Scott Neuman

Scott Neuman is a reporter and editor, working mainly on breaking news for NPR's digital and radio platforms.

He brings to NPR years of experience as a journalist at a variety of news organizations based all over the world. He came to NPR from The Associated Press in Bangkok, Thailand, where he worked as an editor on the news agency's Asia Desk. Prior to that, Neuman worked in Hong Kong with The Wall Street Journal, where among other things he reported extensively from Pakistan in the wake of the Sept. 11, 2001, terrorist attacks. He also spent time with the AP in New York, and in India as a bureau chief for United Press International.

A native Hoosier, Neuman's roots in public radio (and the Midwest) run deep. He started his career at member station WBNI in Fort Wayne, and worked later in Illinois for WNIU/WNIJ in DeKalb/Rockford and WILL in Champaign-Urbana.

Neuman is a graduate of Purdue University. He lives with his wife, Noi, on the Chesapeake Bay in Maryland.

A typhoon with sustained top winds of 130 mph is churning at sea as it heads for a landfall on China's eastern coast Saturday, expected to bring heavy rain and flooding.

Beijing on Friday issued its highest warning for super typhoon Lekima, which is expected to come ashore near the city of Ningbo in Zhejiang province in the pre-dawn hours of Saturday.

Updated at 11:20 a.m. ET

Kyrgyz police detained former President Almazbek Atambayev on Thursday after an earlier arrest attempt in which security forces were forced back by a hail of bullets from political supporters barricaded inside his rural home near the capital, Bishkek.

Japan's foreign ministry is cautioning its citizens residing in the United States to be alert to "the potential for gunfire incidents" after a spate of mass shootings in recent days.

The concern came as at least two other nations – Uruguay and Venezuela — issued travel warnings for the U.S. in the wake of shootings in Gilroy, Calif.; Dayton, Ohio; and El Paso, Texas, in which a total of nearly three dozen people were killed.

Updated at 9:35 a.m. ET

Pakistan's prime minister warned that a move by India to strip Kashmir of its special status could lead to war between the two countries and the "ethnic cleansing" of Muslims in the restive Himalayan region.

Imran Khan cited a suicide attack in February that killed at least 40 Indian security forces in Indian-controlled Kashmir and was followed by airstrikes and a dogfight between Indian and Pakistani pilots.

Amid weeks of mass anti-government demonstrations in Hong Kong that have frequently turned violent, Beijing on Tuesday issued a stark warning to protesters: "those who play with fire will perish by it."

The remarks, at a news conference in Beijing, were made by Yang Guang, a spokesman for the Hong Kong and Macau Affairs Office of the State Council.

He said China has "tremendous power" to put down the protests and warned that anyone who engages in "violence and crimes ... will be held accountable."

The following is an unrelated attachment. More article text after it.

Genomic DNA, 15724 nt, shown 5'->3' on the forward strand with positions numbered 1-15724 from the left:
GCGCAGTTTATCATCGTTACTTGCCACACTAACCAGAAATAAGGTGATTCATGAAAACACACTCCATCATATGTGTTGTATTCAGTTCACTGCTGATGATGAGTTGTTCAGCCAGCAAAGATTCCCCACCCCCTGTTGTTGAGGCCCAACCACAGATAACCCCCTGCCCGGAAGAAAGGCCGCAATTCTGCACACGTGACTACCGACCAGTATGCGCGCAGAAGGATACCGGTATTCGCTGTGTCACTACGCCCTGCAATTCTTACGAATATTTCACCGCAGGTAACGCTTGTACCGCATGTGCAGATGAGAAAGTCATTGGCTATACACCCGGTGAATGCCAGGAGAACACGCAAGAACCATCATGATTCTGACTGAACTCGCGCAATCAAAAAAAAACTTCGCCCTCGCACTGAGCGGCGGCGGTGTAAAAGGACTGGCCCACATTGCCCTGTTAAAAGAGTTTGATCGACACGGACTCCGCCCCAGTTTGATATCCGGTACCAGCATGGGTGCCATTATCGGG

A consortium of scientists hoping to build the world's largest optical telescope on Hawaii's tallest peak has applied to site it instead in the Canary Islands amid ongoing protests by Native Hawaiians who oppose construction of the instrument on what they consider a sacred volcano.

Astronomers say the Thirty Meter Telescope, or TMT, will have a dozen times the resolution of the Hubble Space Telescope. For weeks, protesters have delayed the start of construction on the Big Island's Mauna Kea volcano.

India's government on Monday took the extraordinary step of revoking Kashmir's constitutionally guaranteed special status, a move that would tighten its control over the country's only Muslim-majority state.

In a decree issued by President Ram Nath Kovind, Article 370 of India's Constitution was rescinded amid protests and criticism of the move, which would turn the state into a union territory.

North Korea has reportedly conducted a third test launch in just over a week, firing what appeared to be short-range ballistic missiles, according to South Korean officials.

The presidential office in Seoul said the South Korean and U.S. militaries believe the test involved short-range ballistic missiles. South Korea's Joint Chiefs of Staff noted that they flew about 137 miles and reached an altitude of 15 miles, traveling at the hypersonic speed of Mach 6.9.

Women in Saudi Arabia will be allowed to obtain passports and travel abroad without a male "guardian" to accompany them, according to a change in the law published on Friday that ends a long-standing practice in the kingdom that has drawn international criticism.

The change in the law allows women over the age of 21 to apply for a passport without a male sponsor and to leave Saudi Arabia unaccompanied. It was not immediately clear when the change would take effect.

Boris Johnson, Britain's new prime minister, saw his parliamentary majority reduced to a single vote on Friday after his governing Conservative Party lost a special election just as it faces a tough fight over Brexit.

The Tories were defeated by the opposition Liberal Democrats in a contest for the seat of Brecon and Radnorshire in Wales. Jane Dodds won 43% of the vote to 39% for Conservative Chris Davies, who was battling to retain his seat after being convicted of expenses fraud.

Pages